#ARCTIC. #SIBERIA. THIS IS TAIMYR. In June 1971, the city newspaper wrote: “Urban Planners – this is the conventional name of the future movie, which will be dedicated to the problems of modern architecture and urban planning. Young spouses-architects are in the center of the film. The actress for the main character role has not yet been found, and the main male character – the architect Kalmykov – will be played by the artist of the Tallinn Russian Drama Theater Anatoly Solonitsyn”.
The hero of the film – architect Dmitry Kalmykov, played by Anatoly Solonitsyn – dreamed of a completely new type of housing for northerners – houses under a glass dome, houses-complexes, houses-pyramids.
Its prototype was the Norilsk architect Alexander Shipkov, whom the director met in Leningrad. Many episodes were filmed against the background of the architect’s projects: Sergey Gerasimov took Shipkov’s stretchers to the shooting directly from the Architectural Institute. The hero’s monologues were taken from the correspondence with Shipkov, as well as from his dissertation.
The movie was partially filmed in Norilsk. To Love a Man is also remembered here by the fact that the filmmakers did not confine themselves, as before, to northern nature or postcard views of the city. Especially for filming at the Zub mountain, a cottage-house was built, which the Norilsk residents called the Red Hat for the color of the roof.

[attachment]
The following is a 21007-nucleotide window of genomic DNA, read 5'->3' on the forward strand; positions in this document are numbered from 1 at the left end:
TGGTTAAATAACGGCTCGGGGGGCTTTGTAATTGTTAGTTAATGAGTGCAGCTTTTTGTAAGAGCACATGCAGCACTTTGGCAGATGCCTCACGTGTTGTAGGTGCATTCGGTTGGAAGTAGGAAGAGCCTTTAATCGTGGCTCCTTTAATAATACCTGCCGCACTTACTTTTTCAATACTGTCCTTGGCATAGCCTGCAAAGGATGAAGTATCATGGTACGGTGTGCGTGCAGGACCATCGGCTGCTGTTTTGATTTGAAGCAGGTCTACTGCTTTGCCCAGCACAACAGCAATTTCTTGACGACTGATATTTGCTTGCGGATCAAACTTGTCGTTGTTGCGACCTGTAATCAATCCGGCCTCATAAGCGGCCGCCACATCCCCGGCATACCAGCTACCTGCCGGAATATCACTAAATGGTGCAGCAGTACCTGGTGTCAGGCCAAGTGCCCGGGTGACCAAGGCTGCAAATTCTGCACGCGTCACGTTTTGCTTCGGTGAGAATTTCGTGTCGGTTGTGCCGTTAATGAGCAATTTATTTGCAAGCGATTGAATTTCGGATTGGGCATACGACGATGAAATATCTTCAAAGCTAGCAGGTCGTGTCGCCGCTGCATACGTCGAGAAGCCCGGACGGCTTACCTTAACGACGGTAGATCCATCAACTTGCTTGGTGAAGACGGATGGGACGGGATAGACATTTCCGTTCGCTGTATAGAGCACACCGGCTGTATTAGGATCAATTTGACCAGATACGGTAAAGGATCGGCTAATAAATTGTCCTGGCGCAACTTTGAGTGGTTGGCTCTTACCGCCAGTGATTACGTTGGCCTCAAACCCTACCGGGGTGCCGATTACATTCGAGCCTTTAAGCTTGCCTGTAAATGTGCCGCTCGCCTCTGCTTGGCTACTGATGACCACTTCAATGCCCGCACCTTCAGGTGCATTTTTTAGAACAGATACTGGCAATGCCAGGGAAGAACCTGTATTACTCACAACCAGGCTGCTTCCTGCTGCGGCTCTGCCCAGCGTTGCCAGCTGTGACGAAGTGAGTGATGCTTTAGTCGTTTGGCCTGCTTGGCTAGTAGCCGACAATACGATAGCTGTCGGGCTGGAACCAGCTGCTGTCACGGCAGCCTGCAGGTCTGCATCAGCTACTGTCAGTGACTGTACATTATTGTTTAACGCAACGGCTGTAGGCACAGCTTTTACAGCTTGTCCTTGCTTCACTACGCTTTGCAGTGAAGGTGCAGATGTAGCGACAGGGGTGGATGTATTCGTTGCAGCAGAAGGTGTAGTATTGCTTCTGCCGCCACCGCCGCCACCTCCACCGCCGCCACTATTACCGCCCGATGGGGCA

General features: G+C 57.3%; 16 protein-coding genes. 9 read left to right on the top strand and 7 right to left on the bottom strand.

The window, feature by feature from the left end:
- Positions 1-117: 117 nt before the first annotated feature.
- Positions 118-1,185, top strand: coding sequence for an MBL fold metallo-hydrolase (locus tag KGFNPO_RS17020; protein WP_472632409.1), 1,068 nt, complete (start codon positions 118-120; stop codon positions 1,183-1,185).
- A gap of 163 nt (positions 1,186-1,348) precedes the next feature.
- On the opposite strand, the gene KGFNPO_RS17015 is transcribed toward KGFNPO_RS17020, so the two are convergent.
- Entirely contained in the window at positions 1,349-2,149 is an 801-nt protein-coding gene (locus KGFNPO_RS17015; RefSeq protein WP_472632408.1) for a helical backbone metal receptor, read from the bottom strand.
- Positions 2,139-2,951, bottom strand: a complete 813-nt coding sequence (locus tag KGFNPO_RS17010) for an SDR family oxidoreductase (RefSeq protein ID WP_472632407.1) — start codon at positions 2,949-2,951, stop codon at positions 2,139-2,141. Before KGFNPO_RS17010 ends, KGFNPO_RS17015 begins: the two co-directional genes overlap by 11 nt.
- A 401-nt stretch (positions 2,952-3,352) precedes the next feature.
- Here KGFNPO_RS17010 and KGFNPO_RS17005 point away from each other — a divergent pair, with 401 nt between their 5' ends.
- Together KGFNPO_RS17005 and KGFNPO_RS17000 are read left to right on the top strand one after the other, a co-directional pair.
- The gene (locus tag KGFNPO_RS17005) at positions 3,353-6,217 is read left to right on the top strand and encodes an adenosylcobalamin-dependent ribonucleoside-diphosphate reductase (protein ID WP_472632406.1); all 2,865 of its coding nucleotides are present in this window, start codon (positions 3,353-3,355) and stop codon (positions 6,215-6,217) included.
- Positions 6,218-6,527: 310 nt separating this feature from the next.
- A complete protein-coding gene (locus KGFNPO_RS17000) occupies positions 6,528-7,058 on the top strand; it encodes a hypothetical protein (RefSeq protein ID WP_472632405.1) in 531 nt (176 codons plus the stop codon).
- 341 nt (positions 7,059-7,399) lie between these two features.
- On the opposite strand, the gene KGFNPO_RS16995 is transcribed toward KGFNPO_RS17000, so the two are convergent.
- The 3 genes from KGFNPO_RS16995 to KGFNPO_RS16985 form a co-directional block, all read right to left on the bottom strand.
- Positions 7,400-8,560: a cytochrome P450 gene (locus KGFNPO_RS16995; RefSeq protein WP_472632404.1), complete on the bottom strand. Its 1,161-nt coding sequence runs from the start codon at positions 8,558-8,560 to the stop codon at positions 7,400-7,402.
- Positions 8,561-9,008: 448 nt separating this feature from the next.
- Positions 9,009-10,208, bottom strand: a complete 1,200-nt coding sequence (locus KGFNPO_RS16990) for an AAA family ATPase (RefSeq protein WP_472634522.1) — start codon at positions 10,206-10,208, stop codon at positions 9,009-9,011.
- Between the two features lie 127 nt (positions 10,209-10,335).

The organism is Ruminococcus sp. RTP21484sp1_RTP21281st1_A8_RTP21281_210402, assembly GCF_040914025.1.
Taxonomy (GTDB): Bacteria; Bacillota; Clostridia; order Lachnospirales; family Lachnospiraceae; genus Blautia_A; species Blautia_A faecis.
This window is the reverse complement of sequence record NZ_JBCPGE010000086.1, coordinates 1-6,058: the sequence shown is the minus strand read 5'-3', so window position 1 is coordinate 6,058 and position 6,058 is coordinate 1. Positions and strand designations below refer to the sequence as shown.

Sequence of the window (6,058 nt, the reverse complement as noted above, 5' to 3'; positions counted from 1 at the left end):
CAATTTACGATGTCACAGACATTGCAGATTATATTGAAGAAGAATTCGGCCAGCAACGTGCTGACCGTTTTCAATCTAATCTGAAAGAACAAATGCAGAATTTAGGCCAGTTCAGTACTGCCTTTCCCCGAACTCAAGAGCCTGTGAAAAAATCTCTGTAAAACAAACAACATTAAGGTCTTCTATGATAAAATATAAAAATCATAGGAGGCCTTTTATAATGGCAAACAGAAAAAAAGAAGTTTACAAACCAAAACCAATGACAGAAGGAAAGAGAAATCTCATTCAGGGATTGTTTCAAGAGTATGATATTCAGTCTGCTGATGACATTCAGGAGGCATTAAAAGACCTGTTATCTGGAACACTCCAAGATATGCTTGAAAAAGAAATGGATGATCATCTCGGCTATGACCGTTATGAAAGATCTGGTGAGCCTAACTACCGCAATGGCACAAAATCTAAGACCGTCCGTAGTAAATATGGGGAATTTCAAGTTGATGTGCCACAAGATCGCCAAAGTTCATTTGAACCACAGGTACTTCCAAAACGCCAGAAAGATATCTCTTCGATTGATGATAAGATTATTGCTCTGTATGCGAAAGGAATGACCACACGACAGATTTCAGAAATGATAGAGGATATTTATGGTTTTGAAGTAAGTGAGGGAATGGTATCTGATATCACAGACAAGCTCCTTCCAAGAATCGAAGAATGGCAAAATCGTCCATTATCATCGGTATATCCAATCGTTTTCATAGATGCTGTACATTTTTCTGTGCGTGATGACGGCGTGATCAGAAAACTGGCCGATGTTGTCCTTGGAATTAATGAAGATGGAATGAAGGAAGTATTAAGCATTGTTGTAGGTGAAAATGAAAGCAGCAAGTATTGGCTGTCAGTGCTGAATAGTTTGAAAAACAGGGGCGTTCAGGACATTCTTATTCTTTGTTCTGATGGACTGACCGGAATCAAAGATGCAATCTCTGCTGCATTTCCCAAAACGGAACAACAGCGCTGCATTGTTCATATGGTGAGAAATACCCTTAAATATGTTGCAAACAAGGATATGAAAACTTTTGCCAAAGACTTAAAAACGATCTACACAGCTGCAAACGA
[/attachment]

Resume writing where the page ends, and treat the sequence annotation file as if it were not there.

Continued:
After the filmmakers finished the work, the house became a local landmark: the townspeople went to take pictures against its background. After filming, the Stroymehanizatsiya trust was placed in it. Unfortunately, the house did not last long: in the mid-1970s it burned down.
In the last issue of the History spot photo project, we told about Norilsk housewives who switched from firewood to electricity.
Text: Svetlana Samohina, Photo: Nornickel Polar Division archive